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Department of Statistics

STAT 700

700—Applied Statistics I (3) Introduction to probability and the concepts of estimation and hypothesis testing for use in experimental, social, and professional sciences. One and two-sample analyses, nonparametric tests, contingency tables, sample surveys, simple linear regression, various statistical packages. Not to be used for M.S. or Ph.D. credit in statistics or mathematics.


Usually Offered: Fall Semesters

Purpose: To provide future scientists in these fields with a base on which to build a continually expanding array of methods for experimental design and data analysis. Students will ideally come away with: (1) an understanding of basic probability and the manner in which all formal statistical inference depends on it; (2) the ability to carry out the basic analyses listed in the description using widely available software; (3) a knowledge of the universal principles underlying all hypothesis testing and interval estimation, thereby facilitating interactions with professional statisticians.

Current Textbook: An Introduction to Statistical Methods and Data Analysis (6th edition), by R. Lyman Ott and Michael Longnecker. Brooks/Cole, 2010.


Topics Covered Chapter Time
Data collection and description: introduction to data collection, graphical and numerical summaries for one and two variables, introduction to SAS and R 1-3 2 weeks
Probability and probability distributions: basic rules of probability, discrete and continuous random variables (binomial, hypergeometric, Poisson, exponential, normal) 4 2.5 weeks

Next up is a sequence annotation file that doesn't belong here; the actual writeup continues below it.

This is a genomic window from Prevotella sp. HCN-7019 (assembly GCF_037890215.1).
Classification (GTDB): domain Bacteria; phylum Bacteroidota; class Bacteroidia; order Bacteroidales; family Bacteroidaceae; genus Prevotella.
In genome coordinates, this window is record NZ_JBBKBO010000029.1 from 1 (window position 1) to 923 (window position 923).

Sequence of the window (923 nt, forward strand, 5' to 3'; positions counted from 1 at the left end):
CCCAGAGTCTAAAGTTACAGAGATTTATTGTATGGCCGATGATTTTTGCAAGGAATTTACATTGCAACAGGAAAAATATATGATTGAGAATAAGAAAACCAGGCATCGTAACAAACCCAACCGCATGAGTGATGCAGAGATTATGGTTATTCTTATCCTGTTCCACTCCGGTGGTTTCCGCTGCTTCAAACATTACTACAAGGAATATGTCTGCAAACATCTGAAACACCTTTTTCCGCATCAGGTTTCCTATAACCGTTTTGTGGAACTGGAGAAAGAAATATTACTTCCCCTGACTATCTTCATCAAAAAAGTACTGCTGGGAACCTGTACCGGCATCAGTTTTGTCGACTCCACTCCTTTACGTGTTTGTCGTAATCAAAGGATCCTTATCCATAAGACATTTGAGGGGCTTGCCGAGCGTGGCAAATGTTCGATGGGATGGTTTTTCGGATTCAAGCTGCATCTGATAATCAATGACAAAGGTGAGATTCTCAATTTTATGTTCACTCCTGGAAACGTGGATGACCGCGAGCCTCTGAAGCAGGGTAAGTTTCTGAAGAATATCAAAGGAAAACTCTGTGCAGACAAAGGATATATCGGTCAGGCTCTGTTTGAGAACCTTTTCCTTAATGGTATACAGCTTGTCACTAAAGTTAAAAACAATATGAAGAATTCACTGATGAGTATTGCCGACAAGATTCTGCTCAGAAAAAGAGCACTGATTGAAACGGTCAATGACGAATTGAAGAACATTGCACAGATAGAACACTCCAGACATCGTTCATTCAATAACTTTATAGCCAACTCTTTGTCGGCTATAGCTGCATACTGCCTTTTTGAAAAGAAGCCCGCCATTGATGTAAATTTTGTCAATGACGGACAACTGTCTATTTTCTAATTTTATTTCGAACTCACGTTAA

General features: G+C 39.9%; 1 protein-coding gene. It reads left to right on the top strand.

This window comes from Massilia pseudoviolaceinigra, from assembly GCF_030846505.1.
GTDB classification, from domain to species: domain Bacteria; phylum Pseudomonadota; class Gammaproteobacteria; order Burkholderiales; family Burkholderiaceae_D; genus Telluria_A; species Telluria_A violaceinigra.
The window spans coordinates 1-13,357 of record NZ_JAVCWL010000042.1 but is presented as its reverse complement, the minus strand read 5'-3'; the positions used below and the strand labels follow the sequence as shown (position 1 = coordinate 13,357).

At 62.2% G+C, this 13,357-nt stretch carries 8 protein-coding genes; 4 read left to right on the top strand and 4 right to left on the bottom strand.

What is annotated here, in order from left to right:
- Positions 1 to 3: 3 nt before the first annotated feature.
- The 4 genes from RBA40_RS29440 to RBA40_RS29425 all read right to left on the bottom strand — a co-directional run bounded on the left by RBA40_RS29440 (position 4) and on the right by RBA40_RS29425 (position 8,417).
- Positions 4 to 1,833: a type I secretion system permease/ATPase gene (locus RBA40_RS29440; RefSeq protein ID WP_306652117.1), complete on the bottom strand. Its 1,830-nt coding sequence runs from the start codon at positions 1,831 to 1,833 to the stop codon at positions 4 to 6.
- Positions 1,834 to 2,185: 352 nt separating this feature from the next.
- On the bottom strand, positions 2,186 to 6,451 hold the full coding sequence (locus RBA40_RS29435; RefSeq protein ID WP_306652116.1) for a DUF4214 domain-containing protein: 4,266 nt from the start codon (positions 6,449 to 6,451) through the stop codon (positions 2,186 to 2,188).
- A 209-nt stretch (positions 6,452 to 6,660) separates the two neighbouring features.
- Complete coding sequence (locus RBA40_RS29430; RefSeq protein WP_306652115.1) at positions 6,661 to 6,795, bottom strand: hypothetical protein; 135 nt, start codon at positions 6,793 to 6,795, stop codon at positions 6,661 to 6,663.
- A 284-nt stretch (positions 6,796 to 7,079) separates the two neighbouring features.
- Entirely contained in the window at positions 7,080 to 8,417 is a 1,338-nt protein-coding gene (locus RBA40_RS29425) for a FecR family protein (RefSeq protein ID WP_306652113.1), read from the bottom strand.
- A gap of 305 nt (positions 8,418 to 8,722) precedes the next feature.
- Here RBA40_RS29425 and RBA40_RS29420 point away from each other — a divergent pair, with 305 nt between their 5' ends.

Sampling Distributions: central limit theorem, normal approximation to the binomial, quantile-quantile plots, sampling distributions for normal populations (t, chi-square, and F distributions) 4 cont. 1.5 weeks
Inferences for one and two populations: parametric confidence intervals and tests for means and variances for one and two populations (t, chi-square, F, and modified Levene for two samples) 5-7 3 weeks
Nonparametric methods: sign, signed-rank, and rank sum tests, estimators, and intervals, and the bootstrap. 5-7 cont. 1.5 weeks
Categorical data: inferences about proportions and chi-squared tests (exact and large sample tests; Agresti-Coull correction; tests for goodness of fit, homogeneity, and independence; McNemar's test and the Mantel-Haenszel test) 10 1.25 week
Simple linear regression and correlation: the least squares regression line, t-test and interval for slope, assumption checking, prediction interval, correlation coefficient 11 1.25 weeks

The above textbook and course outline should correspond to the most recent offering of the course by the Statistics Department. Please check the current course homepage or with the instructor for the course regulations, expectations, and operating procedures.  

Contact Faculty:  Brian Habing

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